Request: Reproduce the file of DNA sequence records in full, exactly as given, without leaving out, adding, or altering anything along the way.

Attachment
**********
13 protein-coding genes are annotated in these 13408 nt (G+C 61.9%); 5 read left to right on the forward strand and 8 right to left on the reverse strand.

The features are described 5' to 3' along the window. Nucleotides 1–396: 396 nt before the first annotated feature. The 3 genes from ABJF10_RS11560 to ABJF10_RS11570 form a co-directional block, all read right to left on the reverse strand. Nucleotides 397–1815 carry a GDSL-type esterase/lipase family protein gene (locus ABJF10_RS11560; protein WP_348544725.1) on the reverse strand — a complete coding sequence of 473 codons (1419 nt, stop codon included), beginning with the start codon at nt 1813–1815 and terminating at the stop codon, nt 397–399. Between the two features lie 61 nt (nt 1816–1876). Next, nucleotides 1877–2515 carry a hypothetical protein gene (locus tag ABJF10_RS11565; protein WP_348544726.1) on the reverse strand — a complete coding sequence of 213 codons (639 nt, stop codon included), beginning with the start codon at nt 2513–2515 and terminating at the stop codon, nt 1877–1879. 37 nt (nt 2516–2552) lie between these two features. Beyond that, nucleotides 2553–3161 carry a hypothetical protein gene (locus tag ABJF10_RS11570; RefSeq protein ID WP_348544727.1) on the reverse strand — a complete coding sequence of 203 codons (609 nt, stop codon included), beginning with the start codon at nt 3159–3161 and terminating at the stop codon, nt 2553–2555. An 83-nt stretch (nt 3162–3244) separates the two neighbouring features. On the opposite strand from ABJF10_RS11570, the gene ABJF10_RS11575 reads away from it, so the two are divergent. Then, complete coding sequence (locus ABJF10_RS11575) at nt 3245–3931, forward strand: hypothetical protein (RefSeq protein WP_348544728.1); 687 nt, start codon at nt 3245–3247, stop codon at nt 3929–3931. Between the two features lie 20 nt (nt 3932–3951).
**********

13 protein-coding genes are annotated in these 13408 nt (G+C 61.9%); 5 read left to right on the forward strand and 8 right to left on the reverse strand.

The features are described 5' to 3' along the window. Nucleotides 1–396: 396 nt before the first annotated feature. The 3 genes from ABJF10_RS11560 to ABJF10_RS11570 form a co-directional block, all read right to left on the reverse strand. Nucleotides 397–1815 carry a GDSL-type esterase/lipase family protein gene (locus ABJF10_RS11560; protein WP_348544725.1) on the reverse strand — a complete coding sequence of 473 codons (1419 nt, stop codon included), beginning with the start codon at nt 1813–1815 and terminating at the stop codon, nt 397–399. Between the two features lie 61 nt (nt 1816–1876). Next, nucleotides 1877–2515 carry a hypothetical protein gene (locus tag ABJF10_RS11565; protein WP_348544726.1) on the reverse strand — a complete coding sequence of 213 codons (639 nt, stop codon included), beginning with the start codon at nt 2513–2515 and terminating at the stop codon, nt 1877–1879. 37 nt (nt 2516–2552) lie between these two features. Beyond that, nucleotides 2553–3161 carry a hypothetical protein gene (locus tag ABJF10_RS11570; RefSeq protein ID WP_348544727.1) on the reverse strand — a complete coding sequence of 203 codons (609 nt, stop codon included), beginning with the start codon at nt 3159–3161 and terminating at the stop codon, nt 2553–2555. An 83-nt stretch (nt 3162–3244) separates the two neighbouring features. On the opposite strand from ABJF10_RS11570, the gene ABJF10_RS11575 reads away from it, so the two are divergent. Then, complete coding sequence (locus ABJF10_RS11575) at nt 3245–3931, forward strand: hypothetical protein (RefSeq protein WP_348544728.1); 687 nt, start codon at nt 3245–3247, stop codon at nt 3929–3931. Between the two features lie 20 nt (nt 3932–3951).